Eight Common Web Design Mistakes

Web design is a tricky business if you’re fairly new to it, but with a reasonable amount of common sense it’s not hard to design something that’s quick, clear, and enjoyable to look at and use. Nowadays a website is as important as a storefront, if not more so – especially as traditional stores situated on main street continue to decline as the new millennium wears on. So with this new-found reliance on websites as the front end of a good company image, we’ve provided eight common web design mistakes for you to note down and avoid, should you wish to take on the task of designing your site yourself.

1. “Minimalism is the solution to everything.”

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There are websites so cluttered that it’s hard to understand how to use the site on anything that isn’t an IMAX screen. But at the other end of the scale are sites where there’s so little on the page that you begin to question the use of the real estate available to you. A home page shouldn’t look like a hoarder’s closet, but it should certainly have a menu, features, and generally feel populated. Try to find the line between “clean” and “barren” in your design approach – less isn’t always more.

2. “Plugins, widgets – must have more!”

Common Web Design Mistakes

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On the other end of the spectrum are those web designers who feel that the more plugins that offer useful features on any given page, the better. Now, plugins really can make a website a lot more useful for the user. Things like social sharing buttons, options to change font size or site theme, and even nice little chat widgets in the sidebar (unless the chat is dead for months at a time, which’ll look terrible to new visitors) can improve a site’s appeal. But stuffing the site with little feature-packed boxes and other additional functionality can not only begin to feel claustrophobic, but it can actually affect the site’s performance, which is the last thing you want to do.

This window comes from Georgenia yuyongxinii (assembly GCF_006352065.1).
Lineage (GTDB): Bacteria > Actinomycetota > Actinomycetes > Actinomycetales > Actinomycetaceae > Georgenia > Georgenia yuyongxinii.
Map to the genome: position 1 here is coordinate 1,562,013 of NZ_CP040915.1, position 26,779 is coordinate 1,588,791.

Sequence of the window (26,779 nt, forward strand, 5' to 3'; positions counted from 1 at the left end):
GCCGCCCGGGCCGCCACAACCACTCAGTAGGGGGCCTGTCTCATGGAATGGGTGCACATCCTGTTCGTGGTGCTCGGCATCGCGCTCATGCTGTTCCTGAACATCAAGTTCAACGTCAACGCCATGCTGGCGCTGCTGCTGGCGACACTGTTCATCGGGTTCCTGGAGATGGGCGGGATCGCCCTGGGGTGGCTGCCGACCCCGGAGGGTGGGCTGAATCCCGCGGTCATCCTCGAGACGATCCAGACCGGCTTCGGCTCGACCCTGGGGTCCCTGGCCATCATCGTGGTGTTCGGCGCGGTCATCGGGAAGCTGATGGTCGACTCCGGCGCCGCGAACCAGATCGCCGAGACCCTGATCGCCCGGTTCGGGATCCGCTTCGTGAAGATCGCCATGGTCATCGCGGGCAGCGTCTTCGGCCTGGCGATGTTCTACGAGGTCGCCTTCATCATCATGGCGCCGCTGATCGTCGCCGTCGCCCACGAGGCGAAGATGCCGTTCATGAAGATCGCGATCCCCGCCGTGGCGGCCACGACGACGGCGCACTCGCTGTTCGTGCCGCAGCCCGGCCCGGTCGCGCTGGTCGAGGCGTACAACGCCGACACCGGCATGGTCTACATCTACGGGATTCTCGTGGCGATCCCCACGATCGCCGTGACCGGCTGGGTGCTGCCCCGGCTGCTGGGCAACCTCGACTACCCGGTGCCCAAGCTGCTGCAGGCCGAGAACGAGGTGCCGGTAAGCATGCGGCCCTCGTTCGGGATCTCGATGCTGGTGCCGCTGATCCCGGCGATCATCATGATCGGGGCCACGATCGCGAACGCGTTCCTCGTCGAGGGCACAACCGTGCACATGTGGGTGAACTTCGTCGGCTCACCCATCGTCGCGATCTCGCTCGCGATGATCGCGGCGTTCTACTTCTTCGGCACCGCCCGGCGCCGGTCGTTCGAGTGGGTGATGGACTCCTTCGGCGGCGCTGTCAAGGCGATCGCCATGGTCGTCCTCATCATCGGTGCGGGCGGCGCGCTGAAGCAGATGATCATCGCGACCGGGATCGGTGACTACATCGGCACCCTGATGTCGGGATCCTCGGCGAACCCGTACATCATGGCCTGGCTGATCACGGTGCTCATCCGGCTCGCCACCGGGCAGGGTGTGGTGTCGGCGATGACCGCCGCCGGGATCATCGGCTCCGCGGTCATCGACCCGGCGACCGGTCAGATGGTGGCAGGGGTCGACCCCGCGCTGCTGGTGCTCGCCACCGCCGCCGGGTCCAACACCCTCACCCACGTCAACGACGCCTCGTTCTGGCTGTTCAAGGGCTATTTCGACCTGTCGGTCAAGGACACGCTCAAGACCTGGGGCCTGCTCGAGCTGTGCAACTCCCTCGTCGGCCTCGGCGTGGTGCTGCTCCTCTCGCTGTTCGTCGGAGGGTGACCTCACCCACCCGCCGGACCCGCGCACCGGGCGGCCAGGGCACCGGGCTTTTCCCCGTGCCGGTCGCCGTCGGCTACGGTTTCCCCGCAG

3. “This site is for PCs – why bother with mobile?”

Common Web Design Mistakes

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So, so many sites are still not fully prepared for mobile browsing, and in 2013 that’s a cardinal sin. In addition to those sites which lose your page when switching between mobile and desktop views and ones who strip out so much content that the mobile version is pointless, there are sites with no mobile version at all, and when you compare an average 17″ PC screen with a 4.7″ smartphone screen, the problems are immediately evident. Even though optimising your design for mobile devices can come at a considerable expense, it’s worth considering when many visitors will see your site via their smartphones or tablets. Alternatively, take a look at responsive design for a good solution. Yes, responsive design. No idea? Read on.